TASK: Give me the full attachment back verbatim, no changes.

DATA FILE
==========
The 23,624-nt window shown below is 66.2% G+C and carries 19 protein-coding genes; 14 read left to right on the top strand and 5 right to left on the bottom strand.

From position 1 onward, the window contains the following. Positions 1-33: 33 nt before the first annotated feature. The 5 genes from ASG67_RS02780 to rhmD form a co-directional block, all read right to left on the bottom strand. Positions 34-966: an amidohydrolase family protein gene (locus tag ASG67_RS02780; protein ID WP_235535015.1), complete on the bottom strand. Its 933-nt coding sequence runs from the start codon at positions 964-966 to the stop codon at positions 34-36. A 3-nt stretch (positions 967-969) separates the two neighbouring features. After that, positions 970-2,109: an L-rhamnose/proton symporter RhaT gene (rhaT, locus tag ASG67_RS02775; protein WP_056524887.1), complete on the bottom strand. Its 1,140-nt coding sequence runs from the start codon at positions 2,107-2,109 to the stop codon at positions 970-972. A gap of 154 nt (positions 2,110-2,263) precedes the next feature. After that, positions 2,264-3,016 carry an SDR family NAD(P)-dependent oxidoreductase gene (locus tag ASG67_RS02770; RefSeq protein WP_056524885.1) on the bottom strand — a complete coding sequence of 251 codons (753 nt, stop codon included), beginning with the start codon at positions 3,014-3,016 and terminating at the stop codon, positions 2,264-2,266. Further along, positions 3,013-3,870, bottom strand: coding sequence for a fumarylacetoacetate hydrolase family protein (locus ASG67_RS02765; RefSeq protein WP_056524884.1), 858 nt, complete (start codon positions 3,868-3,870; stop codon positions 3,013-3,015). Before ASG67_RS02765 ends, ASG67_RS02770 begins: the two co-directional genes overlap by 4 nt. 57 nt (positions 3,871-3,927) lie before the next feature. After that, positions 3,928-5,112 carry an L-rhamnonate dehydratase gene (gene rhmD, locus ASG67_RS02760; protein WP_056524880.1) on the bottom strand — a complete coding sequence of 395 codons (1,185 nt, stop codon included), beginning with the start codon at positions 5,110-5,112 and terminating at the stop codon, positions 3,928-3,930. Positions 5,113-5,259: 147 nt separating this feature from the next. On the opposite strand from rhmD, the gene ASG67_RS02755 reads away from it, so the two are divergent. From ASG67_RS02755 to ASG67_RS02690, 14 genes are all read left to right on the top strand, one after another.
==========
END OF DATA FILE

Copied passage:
The 23,624-nt window shown below is 66.2% G+C and carries 19 protein-coding genes; 14 read left to right on the top strand and 5 right to left on the bottom strand.

From position 1 onward, the window contains the following. Positions 1-33: 33 nt before the first annotated feature. The 5 genes from ASG67_RS02780 to rhmD form a co-directional block, all read right to left on the bottom strand. Positions 34-966: an amidohydrolase family protein gene (locus tag ASG67_RS02780; protein ID WP_235535015.1), complete on the bottom strand. Its 933-nt coding sequence runs from the start codon at positions 964-966 to the stop codon at positions 34-36. A 3-nt stretch (positions 967-969) separates the two neighbouring features. After that, positions 970-2,109: an L-rhamnose/proton symporter RhaT gene (rhaT, locus tag ASG67_RS02775; protein WP_056524887.1), complete on the bottom strand. Its 1,140-nt coding sequence runs from the start codon at positions 2,107-2,109 to the stop codon at positions 970-972. A gap of 154 nt (positions 2,110-2,263) precedes the next feature. After that, positions 2,264-3,016 carry an SDR family NAD(P)-dependent oxidoreductase gene (locus tag ASG67_RS02770; RefSeq protein WP_056524885.1) on the bottom strand — a complete coding sequence of 251 codons (753 nt, stop codon included), beginning with the start codon at positions 3,014-3,016 and terminating at the stop codon, positions 2,264-2,266. Further along, positions 3,013-3,870, bottom strand: coding sequence for a fumarylacetoacetate hydrolase family protein (locus ASG67_RS02765; RefSeq protein WP_056524884.1), 858 nt, complete (start codon positions 3,868-3,870; stop codon positions 3,013-3,015). Before ASG67_RS02765 ends, ASG67_RS02770 begins: the two co-directional genes overlap by 4 nt. 57 nt (positions 3,871-3,927) lie before the next feature. After that, positions 3,928-5,112 carry an L-rhamnonate dehydratase gene (gene rhmD, locus ASG67_RS02760; protein WP_056524880.1) on the bottom strand — a complete coding sequence of 395 codons (1,185 nt, stop codon included), beginning with the start codon at positions 5,110-5,112 and terminating at the stop codon, positions 3,928-3,930. Positions 5,113-5,259: 147 nt separating this feature from the next. On the opposite strand from rhmD, the gene ASG67_RS02755 reads away from it, so the two are divergent. From ASG67_RS02755 to ASG67_RS02690, 14 genes are all read left to right on the top strand, one after another.